If you want to start them inside, I would wait until January and get them hardened off and out into the garden as soon as you can even if it is just moving the trays outside during the day. When grown inside, damping off can be a problem for some of the seedlings, although I have never had all of them suffer from that peril. Another reminder whether planted outside or inside in flats, transplanting the small seedlings should be done with care. The new root systems are delicate so the less disturbance to them the better when moving them. This isn't true with older plants that have substantial roots with energy reserves. (like the plants we sell here). Good Luck and send some pictures if you can of your progress. Thanks! --Tom

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    2. I decided I was too noisy so you didn't answer. Didn't look later and decided to germinate my seed in a late winter. I'm sure it's OK - I'm starting it now. I'm in love with sea berry since I ate them from wild trees in the Asian and Caucasus mountain thirty years ago. Berries prepared with sugar are outstanding as well. Probably the tastiest preserve ever. Most of Russians are also aware of the magical healing qualities of sea berry oil.

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  15. Please, I would like to buy some sea Buckthorn seeds and I have problem how to order: where I give my address. I have to sign in? I live in Ottawa Canada.
    Thank you

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    1. http://www.ebay.com/usr/seboies - Hello, You can use this link to access all the seeds for sale from jiovi. I try to make everything easy right here on the site, but with so many operating systems and browsers, sometimes there are times when things don't work as smoothly as I would wish. Thanks for the question.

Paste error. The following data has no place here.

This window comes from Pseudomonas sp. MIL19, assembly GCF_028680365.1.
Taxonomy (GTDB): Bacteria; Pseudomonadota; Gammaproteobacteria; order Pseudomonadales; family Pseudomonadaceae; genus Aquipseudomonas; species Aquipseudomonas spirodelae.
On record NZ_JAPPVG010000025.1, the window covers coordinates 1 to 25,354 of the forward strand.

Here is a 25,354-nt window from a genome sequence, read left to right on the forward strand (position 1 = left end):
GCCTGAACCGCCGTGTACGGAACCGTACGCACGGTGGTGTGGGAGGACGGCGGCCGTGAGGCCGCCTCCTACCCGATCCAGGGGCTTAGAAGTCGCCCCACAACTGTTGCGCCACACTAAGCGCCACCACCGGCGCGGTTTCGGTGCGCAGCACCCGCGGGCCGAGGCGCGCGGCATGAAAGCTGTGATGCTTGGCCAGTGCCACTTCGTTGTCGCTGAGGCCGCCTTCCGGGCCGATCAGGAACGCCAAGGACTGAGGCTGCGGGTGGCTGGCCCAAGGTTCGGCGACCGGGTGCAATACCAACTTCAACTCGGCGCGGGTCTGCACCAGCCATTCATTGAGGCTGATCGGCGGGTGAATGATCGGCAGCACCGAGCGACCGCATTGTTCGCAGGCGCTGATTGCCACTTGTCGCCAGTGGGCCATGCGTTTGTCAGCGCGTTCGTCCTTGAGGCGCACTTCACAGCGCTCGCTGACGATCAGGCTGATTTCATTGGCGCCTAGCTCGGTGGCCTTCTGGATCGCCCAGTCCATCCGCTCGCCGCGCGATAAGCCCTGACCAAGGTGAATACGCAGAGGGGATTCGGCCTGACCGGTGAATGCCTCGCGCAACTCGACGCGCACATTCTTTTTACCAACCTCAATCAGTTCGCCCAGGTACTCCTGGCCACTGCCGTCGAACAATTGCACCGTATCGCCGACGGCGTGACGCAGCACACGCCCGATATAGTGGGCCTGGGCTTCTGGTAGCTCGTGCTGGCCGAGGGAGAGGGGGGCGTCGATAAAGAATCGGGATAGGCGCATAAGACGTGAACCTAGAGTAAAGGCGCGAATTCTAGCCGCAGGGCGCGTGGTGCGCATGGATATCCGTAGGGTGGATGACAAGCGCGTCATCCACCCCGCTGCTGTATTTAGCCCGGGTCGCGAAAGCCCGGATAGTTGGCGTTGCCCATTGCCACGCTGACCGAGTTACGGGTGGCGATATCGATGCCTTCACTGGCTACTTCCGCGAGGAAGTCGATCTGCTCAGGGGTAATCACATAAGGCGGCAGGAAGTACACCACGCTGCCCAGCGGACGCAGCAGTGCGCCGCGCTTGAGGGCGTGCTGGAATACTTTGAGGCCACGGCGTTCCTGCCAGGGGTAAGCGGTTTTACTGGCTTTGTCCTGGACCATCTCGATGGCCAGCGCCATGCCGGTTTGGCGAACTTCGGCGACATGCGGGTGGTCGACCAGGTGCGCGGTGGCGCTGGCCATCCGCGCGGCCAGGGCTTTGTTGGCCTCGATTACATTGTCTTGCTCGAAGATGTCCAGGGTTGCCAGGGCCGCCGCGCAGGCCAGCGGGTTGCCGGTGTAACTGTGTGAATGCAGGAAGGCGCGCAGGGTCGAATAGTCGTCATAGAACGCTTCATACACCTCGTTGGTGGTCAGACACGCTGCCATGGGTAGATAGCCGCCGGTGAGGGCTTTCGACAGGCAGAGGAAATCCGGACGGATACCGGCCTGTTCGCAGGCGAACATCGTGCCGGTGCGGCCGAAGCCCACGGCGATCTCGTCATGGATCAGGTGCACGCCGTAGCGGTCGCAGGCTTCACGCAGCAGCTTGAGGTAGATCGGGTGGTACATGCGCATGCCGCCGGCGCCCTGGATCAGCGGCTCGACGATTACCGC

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  16. Will this plant survive in Austin, Texas?

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    1. Hello Yvette, Short answer is yes. The plant loves sun, so that is good, heat is ok for it too. Drought is tolerated but in the extreme heat of Austin in the summer, keeping it watered would be important. The longer part of the answer has to do whether it would fruit or not. I am not 100% sure about that since it is a plant that looses it's leaves in the winter and needs a cold period for the flowers to be prompted to form. Would there be enough cold days in Austin? I am not sure. There was only one anecdotal story I read once about someone who had them in Austin and kept them in a partly shaded area. If you try, please let us know how they work out.

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  17. Will it survive in Austin, Tx?

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    1. Hello Bruce, yes we can post to your country. We cannot control or be responsible for delays or confiscation by local customs and you should be aware the requirements where you live. Our experience sending to New Zealand is good. The packages are clearly marked and have made it to their destinations. We have a newer website for ordering at http://www.jiovi.com Thanks fo the question.

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  19. Are you able to purchase the fruit in the US.

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    1. buying seaberry fruit takes a little work since it is so rare. The best and most common place is a good Russian grocery. They may have it in the freezer section. If they don't, I'm very sure their supplier can get it. The Vermont Seaberry Co. has it too. I'm not sure what their inventory is. Here is their website http://vermontseaberrycompany.com/ Melissa has been extremely helpful over the years.